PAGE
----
The Effect of External Knowledge Sources on Organizational Innovation in Small and Medium Enterprises in Germany


  • Shoaib Abdul Basit Faculty of Economics and Business Administration, Chemnitz University of Technology


organizational innovation, workplace, external knowledge sources, small and medium-sized firms


Background: Firms increasingly depend on external actors for the process of generating innovation. Interaction with these actors might occur through an official collaboration agreement or via external actors as the source of information. Objectives: Although open innovation has received more attention, still less is known about its effect on organizational innovation. To fill this gap, this study investigates the impact of various external knowledge sources on the willingness of small and medium-sized enterprises to introduce organizational innovation. Methods/Approach: To achieve the proposed objective, the German Community Innovation Survey conducted in 2017 is used for the econometric analysis. Results: Different external sources of knowledge are relevant for the introduction of organizational innovation in small firms (customers in the private sector, competitors, conferences, and crowdsourcing) compared to medium-sized firms (customers in the private sector and industry associations). Conclusions: External knowledge sources are more important for small firms compared to medium firms, and those small firms are more likely to use various sets of external knowledge.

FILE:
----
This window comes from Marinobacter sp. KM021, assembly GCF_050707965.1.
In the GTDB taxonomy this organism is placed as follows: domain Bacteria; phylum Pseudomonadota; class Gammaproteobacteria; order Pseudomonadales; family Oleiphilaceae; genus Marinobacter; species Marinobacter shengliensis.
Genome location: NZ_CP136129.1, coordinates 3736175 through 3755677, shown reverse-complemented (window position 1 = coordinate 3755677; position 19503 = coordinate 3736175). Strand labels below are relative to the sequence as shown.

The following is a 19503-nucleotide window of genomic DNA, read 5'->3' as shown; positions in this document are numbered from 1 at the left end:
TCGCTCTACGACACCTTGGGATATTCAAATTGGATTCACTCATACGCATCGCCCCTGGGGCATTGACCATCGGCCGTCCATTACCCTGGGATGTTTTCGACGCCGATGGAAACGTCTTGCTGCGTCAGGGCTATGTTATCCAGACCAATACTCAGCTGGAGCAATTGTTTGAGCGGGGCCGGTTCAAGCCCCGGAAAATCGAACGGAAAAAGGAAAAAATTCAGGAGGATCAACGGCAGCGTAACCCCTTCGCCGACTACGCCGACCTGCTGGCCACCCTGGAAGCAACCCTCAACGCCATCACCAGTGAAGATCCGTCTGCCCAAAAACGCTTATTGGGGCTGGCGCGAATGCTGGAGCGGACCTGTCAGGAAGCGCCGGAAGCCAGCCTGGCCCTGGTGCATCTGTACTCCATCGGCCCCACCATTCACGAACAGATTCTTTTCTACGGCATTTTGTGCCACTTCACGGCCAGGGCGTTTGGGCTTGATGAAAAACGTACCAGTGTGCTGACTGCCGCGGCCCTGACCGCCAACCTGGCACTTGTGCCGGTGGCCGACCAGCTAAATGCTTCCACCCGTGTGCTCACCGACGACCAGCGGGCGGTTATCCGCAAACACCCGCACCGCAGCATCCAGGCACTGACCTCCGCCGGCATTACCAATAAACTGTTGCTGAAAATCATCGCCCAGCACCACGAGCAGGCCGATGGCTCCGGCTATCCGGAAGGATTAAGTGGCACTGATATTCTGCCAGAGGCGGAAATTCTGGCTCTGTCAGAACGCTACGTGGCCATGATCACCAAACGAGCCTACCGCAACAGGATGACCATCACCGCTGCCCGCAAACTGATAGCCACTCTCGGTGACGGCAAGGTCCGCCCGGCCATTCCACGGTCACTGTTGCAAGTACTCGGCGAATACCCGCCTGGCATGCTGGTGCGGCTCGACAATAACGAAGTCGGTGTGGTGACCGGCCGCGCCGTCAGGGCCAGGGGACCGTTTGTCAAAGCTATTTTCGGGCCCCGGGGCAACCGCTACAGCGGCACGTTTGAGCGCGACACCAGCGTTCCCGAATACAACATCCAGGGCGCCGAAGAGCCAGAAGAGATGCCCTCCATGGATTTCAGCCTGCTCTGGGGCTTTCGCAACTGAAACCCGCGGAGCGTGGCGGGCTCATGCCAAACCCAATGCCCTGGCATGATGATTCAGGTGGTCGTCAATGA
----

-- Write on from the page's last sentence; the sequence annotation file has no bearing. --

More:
Economic and Business Systems Research Articles